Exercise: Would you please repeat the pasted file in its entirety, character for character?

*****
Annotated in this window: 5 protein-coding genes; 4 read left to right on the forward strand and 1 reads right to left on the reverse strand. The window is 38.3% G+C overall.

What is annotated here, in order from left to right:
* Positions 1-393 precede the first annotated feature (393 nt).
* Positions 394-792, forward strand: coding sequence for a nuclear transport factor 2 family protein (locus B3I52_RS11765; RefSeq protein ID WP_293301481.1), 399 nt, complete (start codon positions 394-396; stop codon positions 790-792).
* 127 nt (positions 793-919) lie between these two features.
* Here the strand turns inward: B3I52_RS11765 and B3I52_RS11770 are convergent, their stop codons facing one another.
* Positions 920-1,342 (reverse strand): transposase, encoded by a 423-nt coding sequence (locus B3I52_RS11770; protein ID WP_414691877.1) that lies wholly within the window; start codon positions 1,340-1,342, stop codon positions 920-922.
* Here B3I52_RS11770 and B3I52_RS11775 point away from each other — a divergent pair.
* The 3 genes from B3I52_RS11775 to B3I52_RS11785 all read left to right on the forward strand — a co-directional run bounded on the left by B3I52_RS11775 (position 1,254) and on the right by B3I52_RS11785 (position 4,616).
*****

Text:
Annotated in this window: 5 protein-coding genes; 4 read left to right on the forward strand and 1 reads right to left on the reverse strand. The window is 38.3% G+C overall.

What is annotated here, in order from left to right:
* Positions 1-393 precede the first annotated feature (393 nt).
* Positions 394-792, forward strand: coding sequence for a nuclear transport factor 2 family protein (locus B3I52_RS11765; RefSeq protein ID WP_293301481.1), 399 nt, complete (start codon positions 394-396; stop codon positions 790-792).
* 127 nt (positions 793-919) lie between these two features.
* Here the strand turns inward: B3I52_RS11765 and B3I52_RS11770 are convergent, their stop codons facing one another.
* Positions 920-1,342 (reverse strand): transposase, encoded by a 423-nt coding sequence (locus B3I52_RS11770; protein ID WP_414691877.1) that lies wholly within the window; start codon positions 1,340-1,342, stop codon positions 920-922.
* Here B3I52_RS11770 and B3I52_RS11775 point away from each other — a divergent pair.
* The 3 genes from B3I52_RS11775 to B3I52_RS11785 all read left to right on the forward strand — a co-directional run bounded on the left by B3I52_RS11775 (position 1,254) and on the right by B3I52_RS11785 (position 4,616).